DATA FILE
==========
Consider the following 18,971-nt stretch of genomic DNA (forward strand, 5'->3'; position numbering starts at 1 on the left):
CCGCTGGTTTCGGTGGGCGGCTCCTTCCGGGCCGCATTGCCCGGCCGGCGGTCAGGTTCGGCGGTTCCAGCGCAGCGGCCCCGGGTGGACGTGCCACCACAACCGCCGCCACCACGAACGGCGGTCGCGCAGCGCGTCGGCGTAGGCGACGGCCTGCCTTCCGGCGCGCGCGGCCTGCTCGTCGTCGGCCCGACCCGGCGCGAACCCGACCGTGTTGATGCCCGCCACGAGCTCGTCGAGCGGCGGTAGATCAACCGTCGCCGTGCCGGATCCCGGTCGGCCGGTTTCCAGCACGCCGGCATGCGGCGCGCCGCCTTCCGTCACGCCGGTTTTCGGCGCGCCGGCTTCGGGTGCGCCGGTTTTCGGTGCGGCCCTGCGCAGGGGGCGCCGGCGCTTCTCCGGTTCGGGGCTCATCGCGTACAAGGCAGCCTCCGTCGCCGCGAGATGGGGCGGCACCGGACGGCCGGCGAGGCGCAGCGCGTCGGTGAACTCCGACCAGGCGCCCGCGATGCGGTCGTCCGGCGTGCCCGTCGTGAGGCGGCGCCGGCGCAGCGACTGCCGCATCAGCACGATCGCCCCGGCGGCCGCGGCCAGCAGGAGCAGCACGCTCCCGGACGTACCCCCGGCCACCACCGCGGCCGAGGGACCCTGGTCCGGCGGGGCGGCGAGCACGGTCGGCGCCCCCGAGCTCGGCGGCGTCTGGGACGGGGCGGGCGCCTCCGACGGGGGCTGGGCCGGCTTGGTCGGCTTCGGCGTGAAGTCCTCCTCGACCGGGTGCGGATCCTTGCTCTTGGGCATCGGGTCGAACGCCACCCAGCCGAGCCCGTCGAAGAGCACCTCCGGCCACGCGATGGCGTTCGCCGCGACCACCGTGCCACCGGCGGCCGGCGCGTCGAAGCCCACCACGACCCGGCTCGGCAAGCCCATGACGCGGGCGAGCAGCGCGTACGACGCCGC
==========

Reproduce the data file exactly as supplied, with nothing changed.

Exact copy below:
Consider the following 18,971-nt stretch of genomic DNA (forward strand, 5'->3'; position numbering starts at 1 on the left):
CCGCTGGTTTCGGTGGGCGGCTCCTTCCGGGCCGCATTGCCCGGCCGGCGGTCAGGTTCGGCGGTTCCAGCGCAGCGGCCCCGGGTGGACGTGCCACCACAACCGCCGCCACCACGAACGGCGGTCGCGCAGCGCGTCGGCGTAGGCGACGGCCTGCCTTCCGGCGCGCGCGGCCTGCTCGTCGTCGGCCCGACCCGGCGCGAACCCGACCGTGTTGATGCCCGCCACGAGCTCGTCGAGCGGCGGTAGATCAACCGTCGCCGTGCCGGATCCCGGTCGGCCGGTTTCCAGCACGCCGGCATGCGGCGCGCCGCCTTCCGTCACGCCGGTTTTCGGCGCGCCGGCTTCGGGTGCGCCGGTTTTCGGTGCGGCCCTGCGCAGGGGGCGCCGGCGCTTCTCCGGTTCGGGGCTCATCGCGTACAAGGCAGCCTCCGTCGCCGCGAGATGGGGCGGCACCGGACGGCCGGCGAGGCGCAGCGCGTCGGTGAACTCCGACCAGGCGCCCGCGATGCGGTCGTCCGGCGTGCCCGTCGTGAGGCGGCGCCGGCGCAGCGACTGCCGCATCAGCACGATCGCCCCGGCGGCCGCGGCCAGCAGGAGCAGCACGCTCCCGGACGTACCCCCGGCCACCACCGCGGCCGAGGGACCCTGGTCCGGCGGGGCGGCGAGCACGGTCGGCGCCCCCGAGCTCGGCGGCGTCTGGGACGGGGCGGGCGCCTCCGACGGGGGCTGGGCCGGCTTGGTCGGCTTCGGCGTGAAGTCCTCCTCGACCGGGTGCGGATCCTTGCTCTTGGGCATCGGGTCGAACGCCACCCAGCCGAGCCCGTCGAAGAGCACCTCCGGCCACGCGATGGCGTTCGCCGCGACCACCGTGCCACCGGCGGCCGGCGCGTCGAAGCCCACCACGACCCGGCTCGGCAAGCCCATGACGCGGGCGAGCAGCGCGTACGACGCCGC